• Net nonperforming assets (NPAs) are those for which the bank has deducted the provision for nonperforming assets.
  • The credit to deposit ratio is the amount of money bank loans compared to the amount of money it holds in its account.
  • Return on Investment (ROI) The bank’s net profit divided by its total assets is known as the ratio. It is beneficial to understand how management uses its assets to create additional revenue.

I hope you enjoyed and learned a lot from this essay. Thank you a very lot for your help. If you have any questions about this post, please leave a comment. I, Aarti Devatwal, would want to express my sincere gratitude for taking the time to read this essay. I hope you learned a lot from this.

What is the meaning of the Banking Sector Ratio?

The banking business has its own set of ratios, such as net interest margin (NIM), provision for credit losses (PCL), and efficiency ratio. Banks, like other businesses, use particular ratios to assess profitability and efficiency that are tailored to their individual company processes.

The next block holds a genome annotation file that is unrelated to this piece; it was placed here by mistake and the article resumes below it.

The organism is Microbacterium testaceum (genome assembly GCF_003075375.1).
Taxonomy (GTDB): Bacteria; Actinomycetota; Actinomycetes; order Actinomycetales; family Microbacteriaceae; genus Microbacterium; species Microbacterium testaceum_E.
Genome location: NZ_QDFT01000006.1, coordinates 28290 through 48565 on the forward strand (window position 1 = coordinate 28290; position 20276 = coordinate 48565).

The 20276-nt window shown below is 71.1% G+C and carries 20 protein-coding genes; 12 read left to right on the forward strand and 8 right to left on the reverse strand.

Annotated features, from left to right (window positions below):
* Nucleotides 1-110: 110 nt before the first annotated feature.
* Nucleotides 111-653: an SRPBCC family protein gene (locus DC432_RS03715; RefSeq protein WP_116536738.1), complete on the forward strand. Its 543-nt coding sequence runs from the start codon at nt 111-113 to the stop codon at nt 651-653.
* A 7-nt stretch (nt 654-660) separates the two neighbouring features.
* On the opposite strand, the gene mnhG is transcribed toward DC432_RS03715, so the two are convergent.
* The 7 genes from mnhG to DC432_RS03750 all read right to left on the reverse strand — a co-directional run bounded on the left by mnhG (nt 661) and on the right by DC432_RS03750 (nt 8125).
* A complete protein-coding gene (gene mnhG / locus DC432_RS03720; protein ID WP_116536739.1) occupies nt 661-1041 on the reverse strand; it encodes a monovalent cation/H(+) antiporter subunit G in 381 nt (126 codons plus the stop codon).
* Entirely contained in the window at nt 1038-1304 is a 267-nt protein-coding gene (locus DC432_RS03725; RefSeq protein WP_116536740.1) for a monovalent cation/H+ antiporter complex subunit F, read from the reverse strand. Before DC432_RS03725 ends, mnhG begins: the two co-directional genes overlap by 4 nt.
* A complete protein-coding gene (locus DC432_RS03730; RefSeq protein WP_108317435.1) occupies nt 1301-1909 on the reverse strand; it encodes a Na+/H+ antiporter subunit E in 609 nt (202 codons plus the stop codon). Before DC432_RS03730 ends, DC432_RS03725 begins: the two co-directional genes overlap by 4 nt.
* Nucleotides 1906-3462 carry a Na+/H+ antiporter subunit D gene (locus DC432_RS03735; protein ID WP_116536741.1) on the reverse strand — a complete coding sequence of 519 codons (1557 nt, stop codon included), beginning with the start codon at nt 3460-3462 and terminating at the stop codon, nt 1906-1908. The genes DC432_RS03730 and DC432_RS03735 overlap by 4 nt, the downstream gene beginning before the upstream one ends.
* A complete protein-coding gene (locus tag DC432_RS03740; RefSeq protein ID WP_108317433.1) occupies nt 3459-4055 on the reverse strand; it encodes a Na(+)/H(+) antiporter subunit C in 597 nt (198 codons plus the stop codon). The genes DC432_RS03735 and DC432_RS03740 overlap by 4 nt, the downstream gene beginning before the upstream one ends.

What is the Formula of Efficiency Ratio?

Efficiency Ratio= Non-Interest Expense/Revenue 

What is the Formula of Provision For Credit Losses Ratio?

Credit Loss Provision Ratio = Credit Loss Provision / Net Loans and Acceptances

What is the Liquidity Coverage Ratio?

The liquidity coverage ratio, as the name implies, gauges a bank’s liquidity. It assesses a bank’s capacity to satisfy short-term (less than 30 days) obligations without requiring recourse to external funds.

What is the Net Interest Margin Ratio?

It is the difference between the interest revenue earned by the bank on loans and the interest paid out to their lenders on savings accounts and deposits, as a percentage of the bank’s interest-producing assets.


What is the Formula of Operating Leverage Ratio

Operating Leverage= Revenue Growth Rate – Non-Interest Expense Growth Rate 

What is the Capital Adequacy Ratio?

The Capital Adequacy Ratio compares a bank’s total capital (tier 1 + tier 2) to its risk-weighted assets. This is something to think about before investing in banks.